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Magawa, the Explosives-Sniffing Rat Who Uncovered 71 Land Mines, Retires

  • One of the most successful bomb-sniffing rats of all time, Magawa, is retiring after five years of service.
  • The trained African rat uncovered over 100 explosive devices during his career.
  • Seven-year-old Magawa may be calling it quits, but a new generation of trained rodents is ready to take his place.

    Magawa the rat is retiring. And while most rats step away from their active careers with little to no fanfare, this rodent is a bit different: he’s directly responsible for saving the lives of untold numbers of men, women, and children. Magawa—who spent five years (2016-2021) sniffing out hazardous, unexploded weapons of war dotting the Cambodian countryside—is credited with leading his handlers to more than 100 buried explosive devices.

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    This hero is a Gambian pouched rat. Gambian rats are larger than North American rats, often growing up to 3-feet long (including their long, whip-like tail). Native to sub-Saharan Africa, the rats are generally gentle animals and often kept as pets.

    Like many rodents, Gambian rats have poor eyesight, but make up for it with an exceptional sense of smell. Magawa’s trainers at the Belgian nonprofit APOPO taught him to sniff out military-grade explosives. The rat is essentially a living sensor, capable of detecting land mines, bombs, and other explosives.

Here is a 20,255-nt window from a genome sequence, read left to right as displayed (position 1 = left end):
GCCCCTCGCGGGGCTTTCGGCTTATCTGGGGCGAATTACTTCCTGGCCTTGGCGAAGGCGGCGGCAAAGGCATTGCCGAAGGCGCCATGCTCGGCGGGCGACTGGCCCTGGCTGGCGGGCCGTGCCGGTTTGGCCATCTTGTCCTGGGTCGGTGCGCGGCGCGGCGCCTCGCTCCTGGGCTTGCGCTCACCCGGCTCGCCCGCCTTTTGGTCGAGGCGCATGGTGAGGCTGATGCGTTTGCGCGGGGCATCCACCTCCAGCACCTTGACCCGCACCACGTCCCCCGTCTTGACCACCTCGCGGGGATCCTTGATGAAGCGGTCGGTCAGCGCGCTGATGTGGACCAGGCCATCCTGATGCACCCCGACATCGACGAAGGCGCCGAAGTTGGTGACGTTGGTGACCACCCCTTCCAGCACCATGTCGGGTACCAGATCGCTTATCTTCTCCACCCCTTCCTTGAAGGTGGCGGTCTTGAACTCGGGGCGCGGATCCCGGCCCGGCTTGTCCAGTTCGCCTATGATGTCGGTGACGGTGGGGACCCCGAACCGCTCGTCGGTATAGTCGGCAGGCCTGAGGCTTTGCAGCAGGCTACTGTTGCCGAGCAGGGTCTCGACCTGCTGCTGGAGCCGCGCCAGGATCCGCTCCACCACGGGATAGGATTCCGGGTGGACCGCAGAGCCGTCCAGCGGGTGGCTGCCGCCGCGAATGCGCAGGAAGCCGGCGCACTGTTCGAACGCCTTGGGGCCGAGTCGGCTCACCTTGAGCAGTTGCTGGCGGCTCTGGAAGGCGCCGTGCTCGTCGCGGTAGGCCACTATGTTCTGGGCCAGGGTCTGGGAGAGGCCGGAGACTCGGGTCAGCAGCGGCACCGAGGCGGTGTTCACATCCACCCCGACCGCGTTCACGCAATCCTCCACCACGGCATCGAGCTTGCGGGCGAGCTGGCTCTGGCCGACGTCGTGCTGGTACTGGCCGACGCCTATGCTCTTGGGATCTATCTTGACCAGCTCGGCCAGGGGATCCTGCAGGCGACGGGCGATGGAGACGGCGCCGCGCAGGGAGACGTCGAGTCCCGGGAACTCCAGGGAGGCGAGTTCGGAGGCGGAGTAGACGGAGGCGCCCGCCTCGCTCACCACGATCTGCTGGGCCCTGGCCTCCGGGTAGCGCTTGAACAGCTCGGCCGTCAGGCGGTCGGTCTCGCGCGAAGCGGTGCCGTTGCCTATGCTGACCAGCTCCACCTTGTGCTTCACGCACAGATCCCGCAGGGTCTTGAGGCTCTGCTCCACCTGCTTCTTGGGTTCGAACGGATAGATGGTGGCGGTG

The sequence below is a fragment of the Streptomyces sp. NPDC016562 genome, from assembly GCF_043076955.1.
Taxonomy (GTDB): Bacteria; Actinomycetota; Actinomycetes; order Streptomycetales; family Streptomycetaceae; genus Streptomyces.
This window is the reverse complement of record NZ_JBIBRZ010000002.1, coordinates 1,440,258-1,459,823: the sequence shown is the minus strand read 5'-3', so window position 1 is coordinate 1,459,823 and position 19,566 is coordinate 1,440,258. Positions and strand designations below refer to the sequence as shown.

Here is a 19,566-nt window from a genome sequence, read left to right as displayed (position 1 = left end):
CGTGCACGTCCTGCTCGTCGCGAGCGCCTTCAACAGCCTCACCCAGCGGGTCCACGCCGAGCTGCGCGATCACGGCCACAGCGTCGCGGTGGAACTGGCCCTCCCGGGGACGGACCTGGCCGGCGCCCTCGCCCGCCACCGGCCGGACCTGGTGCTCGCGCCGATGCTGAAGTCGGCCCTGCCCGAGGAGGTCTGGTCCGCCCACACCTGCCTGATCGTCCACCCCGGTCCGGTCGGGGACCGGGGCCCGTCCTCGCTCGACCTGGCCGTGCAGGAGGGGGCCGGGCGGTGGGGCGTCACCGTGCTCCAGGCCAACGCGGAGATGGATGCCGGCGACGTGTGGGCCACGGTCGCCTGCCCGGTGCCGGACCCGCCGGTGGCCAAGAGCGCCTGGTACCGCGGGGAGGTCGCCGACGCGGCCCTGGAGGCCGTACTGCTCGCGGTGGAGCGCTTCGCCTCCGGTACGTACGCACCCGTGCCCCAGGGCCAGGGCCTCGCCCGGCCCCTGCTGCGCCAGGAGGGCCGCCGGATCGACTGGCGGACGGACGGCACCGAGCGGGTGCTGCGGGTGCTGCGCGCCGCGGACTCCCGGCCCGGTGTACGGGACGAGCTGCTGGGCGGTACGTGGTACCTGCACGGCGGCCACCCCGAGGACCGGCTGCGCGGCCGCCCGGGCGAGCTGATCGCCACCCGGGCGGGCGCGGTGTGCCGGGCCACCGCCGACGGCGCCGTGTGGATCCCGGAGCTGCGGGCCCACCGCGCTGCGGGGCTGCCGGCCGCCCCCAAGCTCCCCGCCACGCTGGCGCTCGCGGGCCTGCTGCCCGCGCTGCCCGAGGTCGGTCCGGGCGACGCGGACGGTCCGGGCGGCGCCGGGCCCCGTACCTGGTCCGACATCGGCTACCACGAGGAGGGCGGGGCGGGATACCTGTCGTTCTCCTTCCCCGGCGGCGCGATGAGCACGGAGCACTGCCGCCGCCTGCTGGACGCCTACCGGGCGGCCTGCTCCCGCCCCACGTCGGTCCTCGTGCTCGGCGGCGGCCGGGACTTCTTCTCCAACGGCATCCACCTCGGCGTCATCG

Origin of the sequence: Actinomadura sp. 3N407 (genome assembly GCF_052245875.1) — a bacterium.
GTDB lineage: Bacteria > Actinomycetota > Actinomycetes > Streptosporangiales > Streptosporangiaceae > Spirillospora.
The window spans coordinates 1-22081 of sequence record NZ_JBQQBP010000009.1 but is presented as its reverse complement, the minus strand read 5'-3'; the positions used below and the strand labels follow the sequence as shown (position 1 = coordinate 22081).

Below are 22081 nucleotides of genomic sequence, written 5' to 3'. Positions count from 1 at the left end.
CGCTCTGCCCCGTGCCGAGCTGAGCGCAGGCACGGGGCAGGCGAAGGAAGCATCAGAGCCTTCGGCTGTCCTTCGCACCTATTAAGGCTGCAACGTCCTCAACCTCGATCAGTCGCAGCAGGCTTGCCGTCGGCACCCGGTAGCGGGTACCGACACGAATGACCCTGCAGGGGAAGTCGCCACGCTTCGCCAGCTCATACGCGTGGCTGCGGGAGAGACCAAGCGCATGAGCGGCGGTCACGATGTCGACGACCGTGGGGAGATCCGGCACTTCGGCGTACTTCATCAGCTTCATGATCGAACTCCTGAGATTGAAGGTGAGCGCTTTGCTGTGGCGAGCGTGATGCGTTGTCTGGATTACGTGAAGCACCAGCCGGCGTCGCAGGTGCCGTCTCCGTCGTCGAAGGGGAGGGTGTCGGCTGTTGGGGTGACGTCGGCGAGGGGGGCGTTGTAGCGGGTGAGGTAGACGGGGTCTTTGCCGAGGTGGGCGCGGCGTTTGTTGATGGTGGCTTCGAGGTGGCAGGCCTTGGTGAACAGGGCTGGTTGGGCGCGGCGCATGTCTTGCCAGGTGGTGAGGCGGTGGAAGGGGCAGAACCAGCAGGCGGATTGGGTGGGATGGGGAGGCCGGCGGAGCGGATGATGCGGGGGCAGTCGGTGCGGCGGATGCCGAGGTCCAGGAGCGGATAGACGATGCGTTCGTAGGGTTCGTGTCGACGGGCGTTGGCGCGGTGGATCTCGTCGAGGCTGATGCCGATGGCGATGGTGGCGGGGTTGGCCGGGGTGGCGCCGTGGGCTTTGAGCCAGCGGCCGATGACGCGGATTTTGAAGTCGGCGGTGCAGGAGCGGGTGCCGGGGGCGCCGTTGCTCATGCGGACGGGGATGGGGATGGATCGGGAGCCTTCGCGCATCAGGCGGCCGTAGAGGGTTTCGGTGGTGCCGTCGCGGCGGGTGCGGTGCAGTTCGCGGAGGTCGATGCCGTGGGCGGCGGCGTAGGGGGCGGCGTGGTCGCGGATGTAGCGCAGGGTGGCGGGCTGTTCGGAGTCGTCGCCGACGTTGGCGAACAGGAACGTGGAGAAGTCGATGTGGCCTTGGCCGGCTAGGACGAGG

Magawa discovered more than 100 abandoned explosive devices during his five-year career.

    APOPO

    Militaries plant land mines in “fields,” slowing down the advance of enemy forces. In that respect, mines are useful tools of war. The problem is that minefields are notoriously difficult to clean up—armies often lose track of them, and civilians often wander through idle battlefields to scavenge scrap metals or even begin farming.

    Minefields have proven especially deadly in postwar Cambodia. Experts believe that military forces left behind somewhere between 4 and 6 million idle land mines at the close of the Cambodian Civil War. Between 1979 and 2020, abandoned mines and other explosive devices killed 19,789 Cambodians and injured or maimed 45,102 others.

    Magawa completed his training in Africa, and then traveled to Cambodia, where he spent five years searching for whiffs of explosives. In his half-decade career, the big rat “helped clear over 225,000 square metres of land,” according to APOPO.

    All in all, he led his handlers to 71 land mines and 38 other items of unexploded ordinance. In September 2020, the People’s Dispensary for Sick Animals, a U.K.-based veterinary organization, awarded Magawa a gold medal for his service (see top photo).

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    This rat was not only good at his job, but he did it more safely than a human could. At 2.6 pounds, he is too light to trigger the pressure plate on an anti-personnel mine. Placed on a leash, Magawa could wander ahead of a human into dangerous territory without worry he might cause an explosion.

    Magawa is seven years old, and the average age of a Gambian pouched rat is between six and eight years. His handlers report that he is slowing down, so he has earned a gentle retirement. But a new generation is already in place to take over: in March, APOPO sent 20 newly trained rats to Cambodia. All reportedly passed their sniff tests with flying colors.


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